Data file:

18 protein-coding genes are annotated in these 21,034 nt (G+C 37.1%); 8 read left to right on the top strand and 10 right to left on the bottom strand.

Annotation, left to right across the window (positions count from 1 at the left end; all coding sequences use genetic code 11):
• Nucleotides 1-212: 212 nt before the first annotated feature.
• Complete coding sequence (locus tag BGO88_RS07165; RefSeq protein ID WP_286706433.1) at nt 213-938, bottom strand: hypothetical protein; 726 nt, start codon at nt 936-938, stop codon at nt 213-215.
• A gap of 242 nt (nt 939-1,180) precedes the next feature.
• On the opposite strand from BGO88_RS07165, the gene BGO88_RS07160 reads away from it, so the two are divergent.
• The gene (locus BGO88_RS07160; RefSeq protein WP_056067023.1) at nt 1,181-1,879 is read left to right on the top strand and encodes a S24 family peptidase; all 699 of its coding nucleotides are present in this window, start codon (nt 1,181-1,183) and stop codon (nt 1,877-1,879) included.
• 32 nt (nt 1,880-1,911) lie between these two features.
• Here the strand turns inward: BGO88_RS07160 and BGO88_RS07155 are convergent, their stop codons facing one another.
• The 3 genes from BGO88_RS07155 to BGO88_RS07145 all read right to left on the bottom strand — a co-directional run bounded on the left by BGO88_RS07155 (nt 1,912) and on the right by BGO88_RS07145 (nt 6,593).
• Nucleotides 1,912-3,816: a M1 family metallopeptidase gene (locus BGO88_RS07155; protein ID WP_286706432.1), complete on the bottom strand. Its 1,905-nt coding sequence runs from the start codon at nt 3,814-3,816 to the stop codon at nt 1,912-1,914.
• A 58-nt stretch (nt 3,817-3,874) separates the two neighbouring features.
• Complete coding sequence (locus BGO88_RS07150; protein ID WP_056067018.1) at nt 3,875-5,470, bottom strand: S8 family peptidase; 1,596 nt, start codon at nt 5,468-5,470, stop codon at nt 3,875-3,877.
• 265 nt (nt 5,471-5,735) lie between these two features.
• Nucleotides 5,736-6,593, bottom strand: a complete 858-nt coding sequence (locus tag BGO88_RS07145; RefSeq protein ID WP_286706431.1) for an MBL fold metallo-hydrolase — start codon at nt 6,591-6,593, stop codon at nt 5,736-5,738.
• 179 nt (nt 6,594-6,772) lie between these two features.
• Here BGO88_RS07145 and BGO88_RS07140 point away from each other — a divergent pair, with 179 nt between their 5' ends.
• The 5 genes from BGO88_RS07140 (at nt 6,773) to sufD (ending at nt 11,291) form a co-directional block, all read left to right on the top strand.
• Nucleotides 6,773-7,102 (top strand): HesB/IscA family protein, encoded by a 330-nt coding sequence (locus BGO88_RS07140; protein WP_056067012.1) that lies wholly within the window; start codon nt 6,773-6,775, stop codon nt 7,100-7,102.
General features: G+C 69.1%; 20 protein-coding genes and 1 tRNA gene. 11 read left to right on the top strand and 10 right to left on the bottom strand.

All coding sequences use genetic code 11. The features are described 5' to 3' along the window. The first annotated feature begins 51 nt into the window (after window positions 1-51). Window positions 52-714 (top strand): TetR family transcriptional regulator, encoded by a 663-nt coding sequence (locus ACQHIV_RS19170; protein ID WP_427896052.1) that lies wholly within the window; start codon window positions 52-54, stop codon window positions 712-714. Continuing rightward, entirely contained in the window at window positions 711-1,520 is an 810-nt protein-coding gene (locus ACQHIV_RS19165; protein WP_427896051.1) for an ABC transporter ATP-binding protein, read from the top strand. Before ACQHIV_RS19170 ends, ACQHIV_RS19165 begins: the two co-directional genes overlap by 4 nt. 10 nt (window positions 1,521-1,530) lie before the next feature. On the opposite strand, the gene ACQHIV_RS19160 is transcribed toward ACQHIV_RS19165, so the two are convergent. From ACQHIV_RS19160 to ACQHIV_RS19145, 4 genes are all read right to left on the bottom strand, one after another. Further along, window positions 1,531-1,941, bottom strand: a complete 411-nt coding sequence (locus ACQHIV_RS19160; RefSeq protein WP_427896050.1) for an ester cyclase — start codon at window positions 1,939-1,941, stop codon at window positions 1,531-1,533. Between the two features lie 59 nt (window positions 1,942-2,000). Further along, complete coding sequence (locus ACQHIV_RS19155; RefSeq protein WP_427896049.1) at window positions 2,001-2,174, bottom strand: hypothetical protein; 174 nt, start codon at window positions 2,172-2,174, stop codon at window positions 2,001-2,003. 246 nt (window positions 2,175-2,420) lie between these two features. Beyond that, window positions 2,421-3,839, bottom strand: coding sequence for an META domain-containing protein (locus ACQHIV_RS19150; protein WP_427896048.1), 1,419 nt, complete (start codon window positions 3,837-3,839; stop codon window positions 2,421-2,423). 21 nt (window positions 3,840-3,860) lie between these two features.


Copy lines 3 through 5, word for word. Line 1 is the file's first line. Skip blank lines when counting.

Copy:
• Nucleotides 1-212: 212 nt before the first annotated feature.
• Complete coding sequence (locus tag BGO88_RS07165; RefSeq protein ID WP_286706433.1) at nt 213-938, bottom strand: hypothetical protein; 726 nt, start codon at nt 936-938, stop codon at nt 213-215.
• A gap of 242 nt (nt 939-1,180) precedes the next feature.